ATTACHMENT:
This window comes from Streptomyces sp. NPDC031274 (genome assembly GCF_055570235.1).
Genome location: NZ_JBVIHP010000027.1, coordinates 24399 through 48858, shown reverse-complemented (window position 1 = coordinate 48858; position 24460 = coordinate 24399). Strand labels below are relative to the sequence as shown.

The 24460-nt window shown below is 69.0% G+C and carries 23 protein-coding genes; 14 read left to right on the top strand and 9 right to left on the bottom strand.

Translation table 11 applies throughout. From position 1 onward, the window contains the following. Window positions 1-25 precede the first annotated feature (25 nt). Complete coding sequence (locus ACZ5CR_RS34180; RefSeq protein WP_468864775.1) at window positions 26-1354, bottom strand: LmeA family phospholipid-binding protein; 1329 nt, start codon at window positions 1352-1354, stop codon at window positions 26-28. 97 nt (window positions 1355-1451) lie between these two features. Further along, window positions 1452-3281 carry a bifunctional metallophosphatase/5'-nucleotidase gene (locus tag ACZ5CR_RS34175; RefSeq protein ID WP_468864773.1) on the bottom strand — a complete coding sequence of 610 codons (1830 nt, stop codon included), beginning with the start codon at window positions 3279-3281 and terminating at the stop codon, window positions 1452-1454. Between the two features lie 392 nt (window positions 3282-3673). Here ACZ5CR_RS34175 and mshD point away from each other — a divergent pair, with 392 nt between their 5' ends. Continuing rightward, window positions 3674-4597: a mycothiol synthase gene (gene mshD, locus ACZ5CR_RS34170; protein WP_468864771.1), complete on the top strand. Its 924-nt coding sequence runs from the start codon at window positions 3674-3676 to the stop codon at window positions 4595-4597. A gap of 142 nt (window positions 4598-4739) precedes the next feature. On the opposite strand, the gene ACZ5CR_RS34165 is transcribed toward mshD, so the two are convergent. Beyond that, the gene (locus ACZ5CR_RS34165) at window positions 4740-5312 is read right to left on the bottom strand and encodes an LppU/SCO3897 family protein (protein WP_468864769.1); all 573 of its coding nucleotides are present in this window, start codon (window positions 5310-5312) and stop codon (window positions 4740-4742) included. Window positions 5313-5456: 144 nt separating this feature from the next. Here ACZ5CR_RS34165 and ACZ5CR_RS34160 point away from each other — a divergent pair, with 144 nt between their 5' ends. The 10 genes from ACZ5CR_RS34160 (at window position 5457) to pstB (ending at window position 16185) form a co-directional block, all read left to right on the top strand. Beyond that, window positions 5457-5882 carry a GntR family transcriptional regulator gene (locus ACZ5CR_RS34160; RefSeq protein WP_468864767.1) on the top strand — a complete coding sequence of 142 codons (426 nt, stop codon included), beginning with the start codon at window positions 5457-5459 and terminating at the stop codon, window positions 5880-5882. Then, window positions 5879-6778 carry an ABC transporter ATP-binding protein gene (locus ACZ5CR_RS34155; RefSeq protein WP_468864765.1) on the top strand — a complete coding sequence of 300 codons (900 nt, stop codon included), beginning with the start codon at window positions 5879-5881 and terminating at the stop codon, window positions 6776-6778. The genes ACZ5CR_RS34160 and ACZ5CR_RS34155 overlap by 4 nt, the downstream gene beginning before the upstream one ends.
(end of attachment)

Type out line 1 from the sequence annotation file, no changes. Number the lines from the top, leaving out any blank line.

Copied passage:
This window comes from Streptomyces sp. NPDC031274 (genome assembly GCF_055570235.1).